Sunday, December 10, 2006


What is that quote about "the longest journey begins with a single step"? This is particularly meaningful in my musings today about my work as a creativity coach and the challenges artists face in their work. Oftentimes the hardest step is either the first one out of bed onto the floorboards or else it is taking the steps necessary to go from point A (where the artist is now) to point B (the artists workspace - studio - desk - piano - kitchen table - a workshop - whatever).

There's no avoiding make the journey from A to B if we intend to be active, producing artists.

If you get stuck moving from A to B and you can see that this continues to diminish the quality of your creative work, your self esteem as well as your productivity then it is your job as a professional to target this behavior for serious but compassionate remedial work. It will be worth your time and effort to do as a gift for yourself and for your creative work.

Moving from A to B is fertile ground because it's the physical, emotional and spiritual move into your creative space, but unless we actually arrive at B ready to do our creative work, then we may find we're unable to move towards the next sacred creative place where our work requires us to go. Give yourself the gift of enlightenment about the journey from A to B. My post Recommended Reading List #1 provides resources that if applied with love, determination and regular practice will lift from your creative shoulders the weight of being barred from arriving at your creative work-space and the work itself. I hope you'll find something helpful in this suggested reading. There are good creativity coaching who can help, too, if you're interested in other tools for creative development.

Happy journeys from A to B and beyond!

Friday, October 27, 2006

Limited edition prints

There's always more waiting to happen in our creative lives. If we listen to our hearts and follow that voice, our creative movement will be meaningful and important to us. A source of joy in my creative life is the announcement of a new Limited Edition print of the painting, Honoring the Horse Nation. The drum represents a drum group who are singing an honoring song for the Horse Nation and the white horse represents all horses. The drum beat is the heart beat of Mother Earth. This archival quality reproduction is the same size as the original watercolor painting. For more information click my Home Page link on the main page of this blog.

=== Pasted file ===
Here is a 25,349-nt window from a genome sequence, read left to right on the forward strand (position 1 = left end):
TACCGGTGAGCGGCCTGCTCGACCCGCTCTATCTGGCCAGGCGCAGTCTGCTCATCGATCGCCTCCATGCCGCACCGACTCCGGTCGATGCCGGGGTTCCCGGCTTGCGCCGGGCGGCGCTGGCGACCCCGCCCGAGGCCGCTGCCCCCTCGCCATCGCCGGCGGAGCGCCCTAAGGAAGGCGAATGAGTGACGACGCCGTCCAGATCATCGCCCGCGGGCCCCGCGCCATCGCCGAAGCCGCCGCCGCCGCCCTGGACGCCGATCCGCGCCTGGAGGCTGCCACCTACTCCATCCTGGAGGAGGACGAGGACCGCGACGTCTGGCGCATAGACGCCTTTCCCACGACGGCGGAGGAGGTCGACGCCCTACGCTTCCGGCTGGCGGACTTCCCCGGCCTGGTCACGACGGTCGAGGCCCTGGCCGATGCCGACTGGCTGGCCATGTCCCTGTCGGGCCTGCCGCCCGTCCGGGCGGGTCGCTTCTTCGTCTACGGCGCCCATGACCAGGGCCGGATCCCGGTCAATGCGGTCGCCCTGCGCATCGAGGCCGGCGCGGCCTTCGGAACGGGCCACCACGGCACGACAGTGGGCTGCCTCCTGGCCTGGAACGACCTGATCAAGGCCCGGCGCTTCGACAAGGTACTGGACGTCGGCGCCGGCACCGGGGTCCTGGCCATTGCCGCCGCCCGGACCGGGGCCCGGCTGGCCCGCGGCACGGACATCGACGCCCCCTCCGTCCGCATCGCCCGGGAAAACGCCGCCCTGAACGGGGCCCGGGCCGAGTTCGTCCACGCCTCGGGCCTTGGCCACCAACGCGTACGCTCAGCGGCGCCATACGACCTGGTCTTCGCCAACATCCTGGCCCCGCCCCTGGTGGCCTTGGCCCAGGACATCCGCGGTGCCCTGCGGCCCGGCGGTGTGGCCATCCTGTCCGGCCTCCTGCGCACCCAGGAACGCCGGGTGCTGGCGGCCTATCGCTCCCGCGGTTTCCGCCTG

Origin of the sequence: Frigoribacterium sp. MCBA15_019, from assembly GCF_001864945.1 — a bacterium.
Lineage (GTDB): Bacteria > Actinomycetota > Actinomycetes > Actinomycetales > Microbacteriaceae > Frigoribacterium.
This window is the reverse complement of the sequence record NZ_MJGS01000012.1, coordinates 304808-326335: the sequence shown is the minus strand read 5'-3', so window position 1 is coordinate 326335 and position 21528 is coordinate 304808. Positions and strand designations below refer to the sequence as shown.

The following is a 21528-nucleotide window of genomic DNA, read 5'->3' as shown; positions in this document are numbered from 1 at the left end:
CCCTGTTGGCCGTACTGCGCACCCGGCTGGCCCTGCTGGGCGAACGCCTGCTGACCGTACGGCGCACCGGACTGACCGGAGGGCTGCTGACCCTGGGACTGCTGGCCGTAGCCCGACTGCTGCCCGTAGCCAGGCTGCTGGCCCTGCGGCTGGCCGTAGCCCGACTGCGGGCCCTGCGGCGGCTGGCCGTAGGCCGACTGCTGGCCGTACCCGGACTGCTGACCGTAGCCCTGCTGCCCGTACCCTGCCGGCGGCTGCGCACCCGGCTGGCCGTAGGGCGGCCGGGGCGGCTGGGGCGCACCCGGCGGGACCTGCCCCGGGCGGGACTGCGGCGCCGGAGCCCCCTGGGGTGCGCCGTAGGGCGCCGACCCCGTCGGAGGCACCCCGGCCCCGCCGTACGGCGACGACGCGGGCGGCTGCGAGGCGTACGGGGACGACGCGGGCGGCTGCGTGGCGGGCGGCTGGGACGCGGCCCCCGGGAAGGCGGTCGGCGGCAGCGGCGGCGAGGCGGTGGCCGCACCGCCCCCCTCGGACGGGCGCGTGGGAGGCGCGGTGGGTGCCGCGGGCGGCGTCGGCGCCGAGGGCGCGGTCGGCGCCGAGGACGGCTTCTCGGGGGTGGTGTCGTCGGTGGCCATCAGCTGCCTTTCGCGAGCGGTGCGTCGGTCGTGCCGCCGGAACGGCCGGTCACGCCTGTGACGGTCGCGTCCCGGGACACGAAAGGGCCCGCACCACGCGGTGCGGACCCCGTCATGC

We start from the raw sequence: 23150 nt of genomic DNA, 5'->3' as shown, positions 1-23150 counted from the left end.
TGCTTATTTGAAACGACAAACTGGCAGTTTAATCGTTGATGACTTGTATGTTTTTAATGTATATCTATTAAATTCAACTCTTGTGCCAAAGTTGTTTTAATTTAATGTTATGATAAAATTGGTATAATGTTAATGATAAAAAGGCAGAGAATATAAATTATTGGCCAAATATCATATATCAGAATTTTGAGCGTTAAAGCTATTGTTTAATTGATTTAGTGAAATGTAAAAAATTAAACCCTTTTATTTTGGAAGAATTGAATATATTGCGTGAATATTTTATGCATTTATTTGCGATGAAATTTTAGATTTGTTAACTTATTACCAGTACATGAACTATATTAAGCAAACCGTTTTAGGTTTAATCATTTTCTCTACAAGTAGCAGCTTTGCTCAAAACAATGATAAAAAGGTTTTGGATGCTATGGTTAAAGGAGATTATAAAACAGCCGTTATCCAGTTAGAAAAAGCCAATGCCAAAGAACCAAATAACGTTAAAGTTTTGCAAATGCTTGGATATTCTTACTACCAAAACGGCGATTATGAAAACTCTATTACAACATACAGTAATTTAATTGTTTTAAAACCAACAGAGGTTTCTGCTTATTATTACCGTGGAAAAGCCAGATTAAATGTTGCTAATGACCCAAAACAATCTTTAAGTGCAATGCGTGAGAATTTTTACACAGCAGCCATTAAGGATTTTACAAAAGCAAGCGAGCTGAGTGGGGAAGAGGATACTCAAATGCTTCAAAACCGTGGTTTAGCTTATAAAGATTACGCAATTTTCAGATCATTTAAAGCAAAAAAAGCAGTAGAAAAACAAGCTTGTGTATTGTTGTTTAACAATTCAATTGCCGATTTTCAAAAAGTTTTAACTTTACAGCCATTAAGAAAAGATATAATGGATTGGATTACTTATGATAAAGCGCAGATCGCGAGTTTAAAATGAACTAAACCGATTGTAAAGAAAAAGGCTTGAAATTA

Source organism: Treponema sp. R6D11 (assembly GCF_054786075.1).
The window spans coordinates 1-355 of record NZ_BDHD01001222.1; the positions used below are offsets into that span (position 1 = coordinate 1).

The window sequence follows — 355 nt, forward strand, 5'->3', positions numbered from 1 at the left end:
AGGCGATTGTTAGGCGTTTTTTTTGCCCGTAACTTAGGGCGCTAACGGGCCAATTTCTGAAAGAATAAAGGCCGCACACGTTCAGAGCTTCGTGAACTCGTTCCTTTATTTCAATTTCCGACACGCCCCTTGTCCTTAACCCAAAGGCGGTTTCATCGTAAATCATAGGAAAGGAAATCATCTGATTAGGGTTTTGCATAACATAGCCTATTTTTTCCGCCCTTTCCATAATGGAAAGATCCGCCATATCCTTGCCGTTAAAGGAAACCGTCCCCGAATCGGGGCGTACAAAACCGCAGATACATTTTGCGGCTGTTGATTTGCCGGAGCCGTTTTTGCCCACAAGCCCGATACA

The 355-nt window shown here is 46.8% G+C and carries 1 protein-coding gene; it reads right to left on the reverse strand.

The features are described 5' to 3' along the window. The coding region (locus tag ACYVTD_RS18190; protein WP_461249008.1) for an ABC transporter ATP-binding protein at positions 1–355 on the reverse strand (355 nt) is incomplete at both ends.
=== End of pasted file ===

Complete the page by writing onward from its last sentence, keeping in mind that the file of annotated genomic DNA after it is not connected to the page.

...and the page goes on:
Honoring the Horse Nation by Pamela Yates


Friday, October 20, 2006

Nurturing dreams

Yesterday (Saturday, August 19, 2006) I had the great privilege of attending the graduation ceremony for my husband, Richard Watson, who had completed school to become a licensed massage therapist and therapeutic bodyworker. The group of adults in the graduation ceremony had all recently completed their programs and are now officially joining the ranks of professional massage therapists and bodyworkers. We heard stories from some graduating students and from teachers and faculty. I was very moved and inspired by their intent to serve others, to help people heal themselves, and provide compassion and guidance to others on that journey. Some of these graduating students had experienced a good deal of hardship and performed amazing feats of self-discipline to achieve this dream of graduating from their bodywork program. Many of them cared for their families, communities and others while continuing with school. Some of them had to overcome their own negative self-talk, as well as allaying the doubts and fears of other people. But they made it through. They held fast to their dream and they kept moving forward, one class at a time. What a wonderful reminder of the many such kind and good people amongst us.

As an artist and creativity coach for other artists, I've learned this negative self-talk habit is a common trait amongst artists - as well as in the larger community. Not to say that other people don't experience this habit but, research and anecdotal experiences indicate it's especially common in artists and actively creative people. Many of my artist colleagues and friends express a real need for reminders of the grace and kindness in the world because they consciously give attention to areas that are difficult or challenging to think about, as they determine where the inspiration for their next work should be.

Well, yesterday's graduation ceremony was one of those times when, unbidden, an unexpected depth of grace and beauty slipped into my life and I was fully awake to the beauty of it. Thank you to my husband, Richard, and all those graduates for that. What a gift!

Nurture your dreams!